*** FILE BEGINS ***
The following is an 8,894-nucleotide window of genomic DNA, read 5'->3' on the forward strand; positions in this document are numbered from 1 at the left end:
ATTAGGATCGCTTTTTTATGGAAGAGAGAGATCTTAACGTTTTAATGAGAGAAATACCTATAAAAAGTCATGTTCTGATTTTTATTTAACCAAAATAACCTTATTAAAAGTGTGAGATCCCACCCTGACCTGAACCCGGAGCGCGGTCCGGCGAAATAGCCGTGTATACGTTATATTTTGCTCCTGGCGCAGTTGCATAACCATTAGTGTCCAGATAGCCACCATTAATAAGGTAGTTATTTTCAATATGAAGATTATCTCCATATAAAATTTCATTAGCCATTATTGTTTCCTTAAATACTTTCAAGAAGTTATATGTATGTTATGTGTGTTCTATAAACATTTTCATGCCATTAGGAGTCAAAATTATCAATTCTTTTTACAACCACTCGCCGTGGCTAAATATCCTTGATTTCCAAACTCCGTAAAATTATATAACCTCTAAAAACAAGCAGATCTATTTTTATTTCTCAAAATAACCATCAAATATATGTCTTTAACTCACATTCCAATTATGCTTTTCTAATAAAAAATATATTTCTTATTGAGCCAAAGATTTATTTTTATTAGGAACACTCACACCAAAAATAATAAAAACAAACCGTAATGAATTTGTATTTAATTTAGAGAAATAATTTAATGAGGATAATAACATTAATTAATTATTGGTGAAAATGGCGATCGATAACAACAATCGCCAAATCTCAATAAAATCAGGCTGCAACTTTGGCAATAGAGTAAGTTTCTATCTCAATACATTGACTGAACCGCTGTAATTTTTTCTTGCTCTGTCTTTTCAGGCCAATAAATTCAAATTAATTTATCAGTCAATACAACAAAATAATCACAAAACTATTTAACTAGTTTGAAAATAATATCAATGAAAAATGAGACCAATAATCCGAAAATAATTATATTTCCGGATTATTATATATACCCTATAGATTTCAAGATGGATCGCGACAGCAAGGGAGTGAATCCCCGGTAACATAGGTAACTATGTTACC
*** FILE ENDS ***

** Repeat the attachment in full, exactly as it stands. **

The following is an 8,894-nucleotide window of genomic DNA, read 5'->3' on the forward strand; positions in this document are numbered from 1 at the left end:
ATTAGGATCGCTTTTTTATGGAAGAGAGAGATCTTAACGTTTTAATGAGAGAAATACCTATAAAAAGTCATGTTCTGATTTTTATTTAACCAAAATAACCTTATTAAAAGTGTGAGATCCCACCCTGACCTGAACCCGGAGCGCGGTCCGGCGAAATAGCCGTGTATACGTTATATTTTGCTCCTGGCGCAGTTGCATAACCATTAGTGTCCAGATAGCCACCATTAATAAGGTAGTTATTTTCAATATGAAGATTATCTCCATATAAAATTTCATTAGCCATTATTGTTTCCTTAAATACTTTCAAGAAGTTATATGTATGTTATGTGTGTTCTATAAACATTTTCATGCCATTAGGAGTCAAAATTATCAATTCTTTTTACAACCACTCGCCGTGGCTAAATATCCTTGATTTCCAAACTCCGTAAAATTATATAACCTCTAAAAACAAGCAGATCTATTTTTATTTCTCAAAATAACCATCAAATATATGTCTTTAACTCACATTCCAATTATGCTTTTCTAATAAAAAATATATTTCTTATTGAGCCAAAGATTTATTTTTATTAGGAACACTCACACCAAAAATAATAAAAACAAACCGTAATGAATTTGTATTTAATTTAGAGAAATAATTTAATGAGGATAATAACATTAATTAATTATTGGTGAAAATGGCGATCGATAACAACAATCGCCAAATCTCAATAAAATCAGGCTGCAACTTTGGCAATAGAGTAAGTTTCTATCTCAATACATTGACTGAACCGCTGTAATTTTTTCTTGCTCTGTCTTTTCAGGCCAATAAATTCAAATTAATTTATCAGTCAATACAACAAAATAATCACAAAACTATTTAACTAGTTTGAAAATAATATCAATGAAAAATGAGACCAATAATCCGAAAATAATTATATTTCCGGATTATTATATATACCCTATAGATTTCAAGATGGATCGCGACAGCAAGGGAGTGAATCCCCGGTAACATAGGTAACTATGTTACC